Albert “Skip” Rizzo, Associate Director, Institute for Creative Technologies; Research Professor, Department of Psychiatry and School of Gerontology, University of Southern California, Los Angeles

Barbara O. Rothbaum, Associate Vice Chair of Clinical Research, Department of Psychiatry; Director, Trauma and Anxiety Recovery Program, Emory University School of Medicine, Atlanta, GA

Suggested Citation:"Front Matter." Institute of Medicine. 2012. Treatment for Posttraumatic Stress Disorder in Military and Veteran Populations: Initial Assessment. Washington, DC: The National Academies Press. doi: 10.17226/13364.
×

Douglas Zatzick, Professor, University of Washington School of Medicine; Associate Vice Chair for Health Services Research, Medical Director of the Inpatient Consultation Liaison Service, University of Washington Harborview Level I Trauma Center, Seattle

Consultant

Carol Tamminga, Professor, Chairman, University of Texas Southwestern Medical Center, Dallas

Study Staff

Roberta Wedge, Study Director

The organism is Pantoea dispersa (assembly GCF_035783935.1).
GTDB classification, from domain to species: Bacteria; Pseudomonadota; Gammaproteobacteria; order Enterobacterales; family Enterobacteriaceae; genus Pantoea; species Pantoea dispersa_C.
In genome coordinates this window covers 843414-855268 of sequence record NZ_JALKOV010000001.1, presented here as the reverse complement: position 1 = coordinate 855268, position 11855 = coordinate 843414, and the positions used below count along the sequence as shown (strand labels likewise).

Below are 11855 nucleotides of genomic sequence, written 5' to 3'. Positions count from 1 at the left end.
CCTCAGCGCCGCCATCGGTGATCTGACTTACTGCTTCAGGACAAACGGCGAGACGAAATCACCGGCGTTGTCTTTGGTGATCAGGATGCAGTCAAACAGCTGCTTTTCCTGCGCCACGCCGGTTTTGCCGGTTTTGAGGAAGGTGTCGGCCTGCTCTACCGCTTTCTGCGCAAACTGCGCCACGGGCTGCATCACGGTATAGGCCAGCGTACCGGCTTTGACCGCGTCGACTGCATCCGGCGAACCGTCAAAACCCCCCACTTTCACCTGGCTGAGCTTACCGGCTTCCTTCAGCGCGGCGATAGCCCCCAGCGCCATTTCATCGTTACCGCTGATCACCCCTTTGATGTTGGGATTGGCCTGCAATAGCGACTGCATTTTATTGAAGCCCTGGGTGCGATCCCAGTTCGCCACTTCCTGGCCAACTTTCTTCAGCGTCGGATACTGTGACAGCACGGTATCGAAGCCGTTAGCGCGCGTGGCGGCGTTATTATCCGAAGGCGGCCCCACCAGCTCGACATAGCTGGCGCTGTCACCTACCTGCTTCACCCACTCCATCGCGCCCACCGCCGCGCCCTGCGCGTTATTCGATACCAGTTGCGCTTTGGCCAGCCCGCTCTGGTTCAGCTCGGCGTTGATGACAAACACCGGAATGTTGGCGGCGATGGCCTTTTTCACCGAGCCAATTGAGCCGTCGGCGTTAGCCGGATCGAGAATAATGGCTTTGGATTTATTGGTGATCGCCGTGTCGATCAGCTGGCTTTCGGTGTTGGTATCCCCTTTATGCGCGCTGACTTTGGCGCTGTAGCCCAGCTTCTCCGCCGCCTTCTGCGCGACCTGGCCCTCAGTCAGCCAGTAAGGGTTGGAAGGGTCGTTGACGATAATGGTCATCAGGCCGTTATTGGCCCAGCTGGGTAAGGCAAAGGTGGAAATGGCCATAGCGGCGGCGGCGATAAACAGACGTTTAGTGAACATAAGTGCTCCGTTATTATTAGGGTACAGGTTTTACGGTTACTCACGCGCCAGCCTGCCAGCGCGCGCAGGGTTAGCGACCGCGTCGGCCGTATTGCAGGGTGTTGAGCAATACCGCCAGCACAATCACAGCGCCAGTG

Margot Iverson, Program Officer (through January 2012)

Anne Styka, Associate Program Officer

Rebecca Hebner, Senior Program Assistant (through March 2012)

Joi Washington, Senior Program Assistant (since April 2012)

Heidi Murray-Smith, Program Officer, Board on Environmental Studies and Toxicology

Norman Grossblatt, Senior Editor

Frederick Erdtmann, Director, Board on the Health of Select Populations vi

Suggested Citation:"Front Matter." Institute of Medicine. 2012. Treatment for Posttraumatic Stress Disorder in Military and Veteran Populations: Initial Assessment. Washington, DC: The National Academies Press. doi: 10.17226/13364.
×

Reviewers